APR 2017

DAYSPA is the business resource for spa & wellness professionals! Each issue covers the latest in skin care, spa treatments, wellness services and management strategies.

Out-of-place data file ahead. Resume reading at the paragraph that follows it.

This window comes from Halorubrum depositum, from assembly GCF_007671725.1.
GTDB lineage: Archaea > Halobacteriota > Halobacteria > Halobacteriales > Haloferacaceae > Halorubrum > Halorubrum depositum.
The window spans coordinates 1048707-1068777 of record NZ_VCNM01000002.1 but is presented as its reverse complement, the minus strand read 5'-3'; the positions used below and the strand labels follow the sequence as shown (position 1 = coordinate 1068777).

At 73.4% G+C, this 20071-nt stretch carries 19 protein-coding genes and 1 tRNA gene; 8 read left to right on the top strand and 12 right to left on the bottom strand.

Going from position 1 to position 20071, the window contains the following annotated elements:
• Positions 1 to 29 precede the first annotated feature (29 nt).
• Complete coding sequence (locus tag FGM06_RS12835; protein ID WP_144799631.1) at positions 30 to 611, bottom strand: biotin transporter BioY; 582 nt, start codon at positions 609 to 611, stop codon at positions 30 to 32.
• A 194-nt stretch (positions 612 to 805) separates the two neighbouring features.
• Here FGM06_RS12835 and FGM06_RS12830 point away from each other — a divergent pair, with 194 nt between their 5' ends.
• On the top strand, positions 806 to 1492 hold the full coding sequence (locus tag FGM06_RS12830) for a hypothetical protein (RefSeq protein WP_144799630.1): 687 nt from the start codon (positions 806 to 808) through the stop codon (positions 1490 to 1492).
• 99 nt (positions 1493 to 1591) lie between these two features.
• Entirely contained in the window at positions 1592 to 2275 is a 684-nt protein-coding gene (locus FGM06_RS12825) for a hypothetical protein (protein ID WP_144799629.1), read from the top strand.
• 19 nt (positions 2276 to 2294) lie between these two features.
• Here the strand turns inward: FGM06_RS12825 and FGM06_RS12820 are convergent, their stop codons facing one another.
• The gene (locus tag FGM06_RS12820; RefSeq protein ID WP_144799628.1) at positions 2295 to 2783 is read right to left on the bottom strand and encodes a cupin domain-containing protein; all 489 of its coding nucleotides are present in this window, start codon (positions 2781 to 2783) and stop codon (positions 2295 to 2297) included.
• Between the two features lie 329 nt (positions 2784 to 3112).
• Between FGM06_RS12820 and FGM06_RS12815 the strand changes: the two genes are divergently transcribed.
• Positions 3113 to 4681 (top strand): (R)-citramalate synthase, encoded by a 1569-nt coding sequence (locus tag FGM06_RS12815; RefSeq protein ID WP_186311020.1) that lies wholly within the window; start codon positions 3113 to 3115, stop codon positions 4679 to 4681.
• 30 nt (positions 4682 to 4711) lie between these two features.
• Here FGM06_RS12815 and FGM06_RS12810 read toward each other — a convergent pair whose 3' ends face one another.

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[ 50 ] • DAYSPA • april 2017 the wild ones A Seaweed grows in shallow waters because it needs to convert sunlight into chemical energy and produce sugars and oxygen. Seaweed Derived from unicellular marine microalgae—present in the ocean for more than 3.5 billion years— over 40,000 species of red, green and brown seaweed exist today. Seaweeds aren't technically plants, rather multicellular algae, and uptake minerals only via absorption from seawater. "As a result, they naturally become dense concentrations of vitamins, minerals, trace elements, macro- elements, phytohormones, amino acids, proteins and lipids," says Lydia Sarfati, founder and CEO of Repêchage. Much of the seaweed sourced for skin care around the world is wild harvested or farmed from shallow waters in the north Atlantic. "Harvesters carefully cut seaweed from kelp beds to allow for sustainable growth and ensure minimal impact on the local ecosystem," Sarfati explains. Once on land, seaweed is hung to dry away from direct sunlight, becomes "shelf stable" within a day or two, and can be stored for up to a year. Tea Tree Melaleuca alternifolia, more commonly known as tea tree, is a member of the myrataceae (myrtle) family indigenous to Australia. Tea tree was originally used by native peoples who crushed the leaves to treat coughs and colds; placed them on wounds, bites and other abrasions; and brewed them into a tea to soothe sore throats. In the 1920s and 1930s, the tea tree oil industry took off thanks to a series of research papers explaining the oil's benefi ts; as a result, people around the world used tea tree to treat foot fungus and infections, dandruff , lice and yeast infections. Today, the oil derived from these trees is mainly known for its antibacterial and purifying properties—it's a powerful antimicrobial and antiseptic that can be incorporated into everything from homemade household cleaners to shampoos and cuticle treatments. In skin care, tea tree is used to assuage acne and minor skin infections and irritations. Willow Bark The use of willow bark can be traced back thousands of years to the time of Hippocrates, when Greeks were advised to chew on the substance to reduce fever and infl ammation. White willow trees, native to Europe and central Asia, have inner and outer barks that contain compounds believed to relieve pain and reduce infl ammation. White willow bark extract also contains salicin, a chemical similar to aspirin (acetylsalicylic acid), which boasts pain-relieving benefi ts and prevents the buildup of dead skin cells. The bark also contains tannins, which are toning and rich in antioxidants. When harnessed for facial cleansers, Koronczay reports, willow bark is great for "gently clearing out pores of excess oil, and helping to encourage healthy sebum production." u © GETTY IMAGES A Willow trees are often planted on the borders of streams, where their interlacing roots protect the banks against water's erosive eff ects . QUICK FACTS S A Although tea tree was traditionally used as a mouth treatment or wash, the oil is poisonous if swallowed.

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